The grammar school entrance exam, or eleven plus as it is also known by, is difficult for any child. Our son has been home educated for a year and a term before taking the eleven plus, and also has an EHCP for his additional needs. Despite not feeling that the test was right for him here is why we let him take it.
Special Needs and the Eleven Plus
Quite simply, despite his special needs The Sensory Seeker wanted to take the eleven plus. He wanted to prove that he could do it (he was in the school for four hours) and have the same opportunity to go to the grammar schools that his three brothers did before him. He also wanted his special day – as we reward the hard work with special treats on that day. He wanted to earn his reward like his brothers – and not just been given them.
SEN Help with the Eleven Plus
To have extra help in our area you have to provide the school where you wish them to sit the test any additional evidence as to why and what help that should be provided for them to make it a fair test. I seem to recall the turnaround was pretty tight with applying and submitting this. We waited until we had what we needed to hand in straight away. In our case it was a full copy of his EHCP and a letter from Explore Learning just further stating why they believed he required a smaller room and extra time. They awarded him 25% extra time (whether he got it or not we do not know) and a room with just the other children who needed extra time. This actually meant that they were probably the children most likely to cause a disturbance though to be fair, and there was a boy upset and kept messing with his zip.
The Run up to the Eleven Plus
We paid for him to sit one mock exam to give him a feel of what the eleven plus exam would be like. We only did one because it would be different from him – as the mocks have more children and wouldn’t give the extra time, or know about his needs. The emphasis about the eleven plus was mainly focused on the special day. Tests he really fluctuated between getting 25% on tests to getting high eighties! It really has been an emotional roller coaster.
The one thing we have focused on is how proud we are that he has wanted to give it a go – an important lesson for life. Plus it has meant that he has worked towards something in a group (he went to sessions at Explore Learning), it means he has had taken exams, and learned to be under exam conditions.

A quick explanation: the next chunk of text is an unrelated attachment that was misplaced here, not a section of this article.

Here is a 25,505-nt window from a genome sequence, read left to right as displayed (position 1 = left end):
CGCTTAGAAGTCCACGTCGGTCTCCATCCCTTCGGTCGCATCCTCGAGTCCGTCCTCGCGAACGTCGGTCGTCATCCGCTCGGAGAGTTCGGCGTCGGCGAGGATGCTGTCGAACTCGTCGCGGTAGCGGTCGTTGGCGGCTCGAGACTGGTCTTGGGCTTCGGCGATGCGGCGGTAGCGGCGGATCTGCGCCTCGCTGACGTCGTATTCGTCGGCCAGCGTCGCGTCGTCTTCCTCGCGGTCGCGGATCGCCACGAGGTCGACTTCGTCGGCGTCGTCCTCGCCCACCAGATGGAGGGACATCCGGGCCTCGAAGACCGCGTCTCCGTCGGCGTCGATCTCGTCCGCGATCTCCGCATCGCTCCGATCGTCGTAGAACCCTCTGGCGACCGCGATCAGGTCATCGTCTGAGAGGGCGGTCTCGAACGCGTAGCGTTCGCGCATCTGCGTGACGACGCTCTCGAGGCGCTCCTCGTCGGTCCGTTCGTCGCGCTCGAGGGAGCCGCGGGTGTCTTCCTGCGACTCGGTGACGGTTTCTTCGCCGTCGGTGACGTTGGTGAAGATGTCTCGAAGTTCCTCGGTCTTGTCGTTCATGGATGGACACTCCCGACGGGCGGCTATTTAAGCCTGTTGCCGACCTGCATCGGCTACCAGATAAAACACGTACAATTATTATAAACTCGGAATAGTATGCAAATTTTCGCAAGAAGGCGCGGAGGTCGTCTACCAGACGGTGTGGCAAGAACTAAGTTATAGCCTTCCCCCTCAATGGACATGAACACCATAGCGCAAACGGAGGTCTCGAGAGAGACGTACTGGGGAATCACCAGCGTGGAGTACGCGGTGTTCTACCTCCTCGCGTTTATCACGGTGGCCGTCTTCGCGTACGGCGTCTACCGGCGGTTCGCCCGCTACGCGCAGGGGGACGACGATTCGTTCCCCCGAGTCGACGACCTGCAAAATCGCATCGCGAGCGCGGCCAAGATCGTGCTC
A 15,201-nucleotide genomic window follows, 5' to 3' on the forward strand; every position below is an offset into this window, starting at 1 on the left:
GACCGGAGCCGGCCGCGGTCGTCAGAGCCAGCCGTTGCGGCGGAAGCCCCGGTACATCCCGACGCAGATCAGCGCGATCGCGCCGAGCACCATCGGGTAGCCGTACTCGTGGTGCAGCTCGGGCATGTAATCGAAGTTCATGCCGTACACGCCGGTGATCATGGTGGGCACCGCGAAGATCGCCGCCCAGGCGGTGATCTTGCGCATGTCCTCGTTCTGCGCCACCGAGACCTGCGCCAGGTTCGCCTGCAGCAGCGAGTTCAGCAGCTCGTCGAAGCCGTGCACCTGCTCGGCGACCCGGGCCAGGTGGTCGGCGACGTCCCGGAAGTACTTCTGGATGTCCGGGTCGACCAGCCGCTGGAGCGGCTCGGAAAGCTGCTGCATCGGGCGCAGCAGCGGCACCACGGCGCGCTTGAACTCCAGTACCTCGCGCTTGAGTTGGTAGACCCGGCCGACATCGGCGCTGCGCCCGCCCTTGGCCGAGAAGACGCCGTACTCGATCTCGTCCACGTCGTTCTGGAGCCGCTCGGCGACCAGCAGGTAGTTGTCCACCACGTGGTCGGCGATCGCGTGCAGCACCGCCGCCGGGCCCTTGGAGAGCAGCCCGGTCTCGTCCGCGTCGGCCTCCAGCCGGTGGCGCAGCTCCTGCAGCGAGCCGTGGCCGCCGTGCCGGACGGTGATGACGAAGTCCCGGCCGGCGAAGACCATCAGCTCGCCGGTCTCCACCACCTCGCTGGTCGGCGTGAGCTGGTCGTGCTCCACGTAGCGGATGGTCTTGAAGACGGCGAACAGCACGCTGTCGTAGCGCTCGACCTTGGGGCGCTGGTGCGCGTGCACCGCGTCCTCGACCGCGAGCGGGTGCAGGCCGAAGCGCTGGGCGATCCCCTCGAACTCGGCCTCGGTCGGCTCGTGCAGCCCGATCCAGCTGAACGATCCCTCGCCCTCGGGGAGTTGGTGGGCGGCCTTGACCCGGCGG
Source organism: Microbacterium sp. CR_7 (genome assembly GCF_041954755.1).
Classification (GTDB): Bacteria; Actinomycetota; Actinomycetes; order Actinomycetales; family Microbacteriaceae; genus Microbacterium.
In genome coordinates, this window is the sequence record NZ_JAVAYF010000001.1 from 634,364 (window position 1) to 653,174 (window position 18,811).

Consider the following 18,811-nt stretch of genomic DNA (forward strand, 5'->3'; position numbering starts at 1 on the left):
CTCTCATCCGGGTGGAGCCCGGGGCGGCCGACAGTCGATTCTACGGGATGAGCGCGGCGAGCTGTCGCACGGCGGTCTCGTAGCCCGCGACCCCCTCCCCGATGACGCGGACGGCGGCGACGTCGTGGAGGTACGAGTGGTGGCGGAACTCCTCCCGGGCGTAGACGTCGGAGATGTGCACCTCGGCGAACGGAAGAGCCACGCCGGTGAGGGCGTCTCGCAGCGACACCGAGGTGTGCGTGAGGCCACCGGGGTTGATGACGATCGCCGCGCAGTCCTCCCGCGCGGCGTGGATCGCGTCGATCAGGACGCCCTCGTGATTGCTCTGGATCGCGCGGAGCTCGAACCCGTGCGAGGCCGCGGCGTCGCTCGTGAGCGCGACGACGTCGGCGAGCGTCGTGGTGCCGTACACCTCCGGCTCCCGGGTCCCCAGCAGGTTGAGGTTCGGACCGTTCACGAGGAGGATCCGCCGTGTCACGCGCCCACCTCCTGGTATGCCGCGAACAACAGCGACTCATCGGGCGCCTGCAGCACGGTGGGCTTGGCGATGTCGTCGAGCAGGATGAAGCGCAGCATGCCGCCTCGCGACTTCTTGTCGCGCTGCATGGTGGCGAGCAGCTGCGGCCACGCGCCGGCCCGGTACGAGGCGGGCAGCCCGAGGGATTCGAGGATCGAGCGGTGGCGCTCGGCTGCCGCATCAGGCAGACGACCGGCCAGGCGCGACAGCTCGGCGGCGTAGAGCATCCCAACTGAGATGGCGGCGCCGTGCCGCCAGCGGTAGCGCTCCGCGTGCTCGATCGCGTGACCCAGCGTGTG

The Day of the Eleven Plus
I was a bit confused because the drop off and pick up times were the same as all the other children – meaning he either didn’t have his extra time or they had cut short his break. If really needs be I guess this could be grounds for appeal. I doubt very much we will be appealing.
He went in happy and he came out happy – and that’s all that really matters. Children were allocated colours and his colour was clearly an indicator of his needs and at drop off and pick up the fact that he was this colour seem to be of high importance, so I felt that he had been well looked after. He felt it went well, but then say he answered things in the wrong section. He was so proud of himself saying, “see I told you I could do it!”
Then we had his special day. He had been awake since 4am on the morning of the test and I am surprised that he managed to stay awake until 2am the following day when the decision was made for him to go to bed. We are quite strict on bedtimes and so this was very late indeed for him to stay up as a treat. We had bought him the LEGO he had asked for because he wanted to build it with me and took him out for dinner and desert the places he wanted to go. Plus he generally just played computer games outside of the hours we normally allow.
The Eleven Plus Results
We now have just under a month to wait for the results but I have heard of another school that sounds much more suitable for him, in my opinion. I am going to see if we can look around and convince him that the grammar school he wants to go isn’t his only choice. The wait for the results is less than 4 weeks too – so we shall see.